Difference between revisions of "6502 based CPUs"

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=== Additional Resources ===
 
=== Additional Resources ===
 
* links to be added
 
* links to be added
 +
 +
 +
== Apple II ==
 +
The Apple II is an 8-bit home computer and one of the world's first highly successful mass-produced microcomputer products. It was designed primarily by Steve Wozniak.
 +
 +
=== Display ===
 +
For sizecoding, you almost never want to do direct-access to graphics for Apple II in size-coding because the Apple II graphics modes are horrible.  The only fast way to do things is with large lookup tables.  To do hires you need to divide by 7 which as you can imagine is a bit difficult to do compactly on 6502. Double-hires is even crazier on top of that.  Deater did manage a color-bar style effect in double-hires in 128B but that was doing some crazy tricks with the firmware BASIC routines, definitely not direct-access.
 +
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==== Sound  ====
 +
To be added soon.
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 +
=== Additional Resources ===
 +
* Deater's page on Apple II sizecoding http://www.deater.net/weave/vmwprod/demos/sizecoding.html

Revision as of 06:07, 19 December 2020

Introduction

Wanting to start sizecoding on a 6502 platform in this day and age can be tough.

6502.jpg

So here is a bit of help to get you started:

The 6502 processor

The 6502 processor can be seen as the 8bit micro ARM chip. It has only has 3 registers (Accumilator, IX and IY registers) and only a handful of instructions to work with.

Zero page

When using the 6502 for sizecoding, you'll mostly be working from zeropage

Atari 8bit family

The Atari XE/XL systems consists of the 6502 with custom hardware for graphics and sound.

Setting up

Setting up your development platform for the Atari 8bit systems is quite easy, first get the following tools:

  • Assembler: MADS Assembler - This assembler has nice macros for creating Binaries and SNA snapshot files out of the box. You can download it at https://mads.atari8.info/
  • Emulator(s): I Found Altirra to work best for my usecase. Make sure to use the original Rev2 rom for best compatibility.

Special Memory Adresses

  • FRAMECOUNTER_HIGH = 19
  • FRAMECOUNTER_LOW = 20

Video display

Video display on the Atari 8bit systems use the TIA chip, it has the following video modes:

To be added soon.

Getting something on screen

To be added soon.

SDMCTL	= $022f
HPOSP0  = $d000
SIZEP0  = $d008
GRAFP0  = $d00d
COLPM0  = $d012

FRAMECOUNTER_HIGH = 19
FRAMECOUNTER = 20
WSYNC	= $d40a
VCOUNT	= $d40b

sinewave	= $0600		; to $06ff

		org $80

main	
	; disable all graphics/colors
	ldx #0
	stx SDMCTL	

	ldy #$7f
	sty SIZEP0	; size p0=127
		
	ldx #0
	ldy #$3f
make_sine:
value_lo
			lda #0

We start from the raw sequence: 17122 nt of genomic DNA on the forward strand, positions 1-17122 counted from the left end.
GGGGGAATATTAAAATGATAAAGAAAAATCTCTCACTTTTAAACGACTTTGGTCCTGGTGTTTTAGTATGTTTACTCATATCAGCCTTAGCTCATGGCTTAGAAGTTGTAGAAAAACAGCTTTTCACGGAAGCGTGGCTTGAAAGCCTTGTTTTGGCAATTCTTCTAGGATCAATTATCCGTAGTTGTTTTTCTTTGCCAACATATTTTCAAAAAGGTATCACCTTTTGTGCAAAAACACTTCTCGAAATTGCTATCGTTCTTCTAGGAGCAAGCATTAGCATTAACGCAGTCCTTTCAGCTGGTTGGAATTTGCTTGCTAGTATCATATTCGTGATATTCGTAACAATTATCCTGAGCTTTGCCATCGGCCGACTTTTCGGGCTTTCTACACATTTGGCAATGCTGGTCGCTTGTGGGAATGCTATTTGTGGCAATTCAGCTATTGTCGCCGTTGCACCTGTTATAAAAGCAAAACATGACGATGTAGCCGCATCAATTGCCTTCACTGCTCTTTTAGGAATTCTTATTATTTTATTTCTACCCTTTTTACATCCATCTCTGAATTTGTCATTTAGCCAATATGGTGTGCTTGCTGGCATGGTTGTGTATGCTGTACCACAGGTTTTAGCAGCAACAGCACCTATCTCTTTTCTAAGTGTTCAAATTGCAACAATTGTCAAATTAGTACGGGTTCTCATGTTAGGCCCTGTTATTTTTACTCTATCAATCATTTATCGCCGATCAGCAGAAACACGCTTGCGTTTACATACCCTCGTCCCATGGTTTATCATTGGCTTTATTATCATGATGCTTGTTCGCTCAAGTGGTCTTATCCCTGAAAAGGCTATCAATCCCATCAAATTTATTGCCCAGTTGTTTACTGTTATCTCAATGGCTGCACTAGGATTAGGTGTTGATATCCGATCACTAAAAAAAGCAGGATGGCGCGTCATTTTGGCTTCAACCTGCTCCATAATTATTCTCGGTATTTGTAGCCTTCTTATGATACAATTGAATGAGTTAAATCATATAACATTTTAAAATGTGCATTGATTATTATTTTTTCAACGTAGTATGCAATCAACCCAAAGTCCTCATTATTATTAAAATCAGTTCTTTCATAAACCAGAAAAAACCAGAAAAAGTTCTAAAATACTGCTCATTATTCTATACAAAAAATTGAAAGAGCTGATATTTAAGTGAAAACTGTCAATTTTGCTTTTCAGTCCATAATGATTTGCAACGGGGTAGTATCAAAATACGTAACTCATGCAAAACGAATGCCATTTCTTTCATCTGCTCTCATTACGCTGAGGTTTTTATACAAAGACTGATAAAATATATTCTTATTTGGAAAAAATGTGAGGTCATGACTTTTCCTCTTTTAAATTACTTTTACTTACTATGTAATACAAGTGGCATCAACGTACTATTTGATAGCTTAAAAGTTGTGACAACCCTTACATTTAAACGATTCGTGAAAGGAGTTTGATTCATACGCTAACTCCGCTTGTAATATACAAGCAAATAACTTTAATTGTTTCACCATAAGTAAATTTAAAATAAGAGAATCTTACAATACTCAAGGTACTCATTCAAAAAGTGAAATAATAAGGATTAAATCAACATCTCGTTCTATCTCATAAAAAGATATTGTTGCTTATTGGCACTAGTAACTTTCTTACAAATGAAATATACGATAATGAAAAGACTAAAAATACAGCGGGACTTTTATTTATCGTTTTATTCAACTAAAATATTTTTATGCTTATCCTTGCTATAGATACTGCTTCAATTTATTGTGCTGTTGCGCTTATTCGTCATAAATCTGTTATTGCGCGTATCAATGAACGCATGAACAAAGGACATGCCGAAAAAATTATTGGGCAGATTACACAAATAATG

clc
delta_lo
			adc #0
			sta value_lo+1
value_hi
			lda #0
delta_hi
			adc #0
			sta value_hi+1
 
			sta sinewave+$c0,x
			sta sinewave+$80,y
			eor #$7f
			sta sinewave+$40,x
			sta sinewave+$00,y
 
			lda delta_lo+1
			adc #8
			sta delta_lo+1
			bcc nothing
			inc delta_hi+1
nothing
			inx
			dey
			bpl make_sine

updateloop:
		; vblank
		lda VCOUNT
		bne updateloop

		; clear graphics
		sta HPOSP0
		sta GRAFP0

		ldy #0
		lda #47
		sta COLPM0
yloop:
		tya           ; graphics shape = y
		sta WSYNC
		sta GRAFP0

		; a = sin(frame+y)+48
		tya	
		adc FRAMECOUNTER
		tax
		lda sinewave,x
		adc #48
		sta HPOSP0
                
                iny
                bne yloop
		jmp updateloop

		run main

Sound

The Atari 8bit systems use the Pokey chip to generate sound. To be added soon.

Make some noise

To be added soon.


Additional Resources

Sizecoding resource for the Atari 8bit are sparse

  • Fready's github (link to be added)

Atari Lynx

The Atari Lynx consists of the 6502 with custom hardware for graphics and sound.

Setting up

Setting up your development platform for the Atari Lynx:

  • Assembler: -
  • Emulator(s): -

Video display

To be added soon.

Getting something on screen

To be added soon.


Sound

To be added soon.

Make some noise

To be added soon.

Additional Resources

Sizecoding resource for the Atari Lynx are sparse

  • 42Bastian's website (link to be added)

Commodore 64

The Commodore systems consists of the 6502 with custom hardware for graphics and sound.

Setting up

Setting up your development platform for the Commodore systems is quite easy, first get the following tools:

  • Assembler: To be added
  • Emulator(s): VICE is the way to go

Autoboot

*=$0326
        .word start              
        .byte $ed,$f6
start
; rest of code

Will give you autoboot and more space directly. (though writing through to $0400 will load it onto the screen unless you move the pointers)

Video display

Video display on the Commodore, it has the following video modes:

To be added soon.

Getting something on screen

To be added soon.


Sound

The Commodore 64 uses the famous SID chip to generate sound. To be added soon.

Make some noise

To be added soon.

Additional Resources

  • links to be added


Apple II

The Apple II is an 8-bit home computer and one of the world's first highly successful mass-produced microcomputer products. It was designed primarily by Steve Wozniak.

Display

For sizecoding, you almost never want to do direct-access to graphics for Apple II in size-coding because the Apple II graphics modes are horrible. The only fast way to do things is with large lookup tables. To do hires you need to divide by 7 which as you can imagine is a bit difficult to do compactly on 6502. Double-hires is even crazier on top of that. Deater did manage a color-bar style effect in double-hires in 128B but that was doing some crazy tricks with the firmware BASIC routines, definitely not direct-access.

Sound

To be added soon.

Additional Resources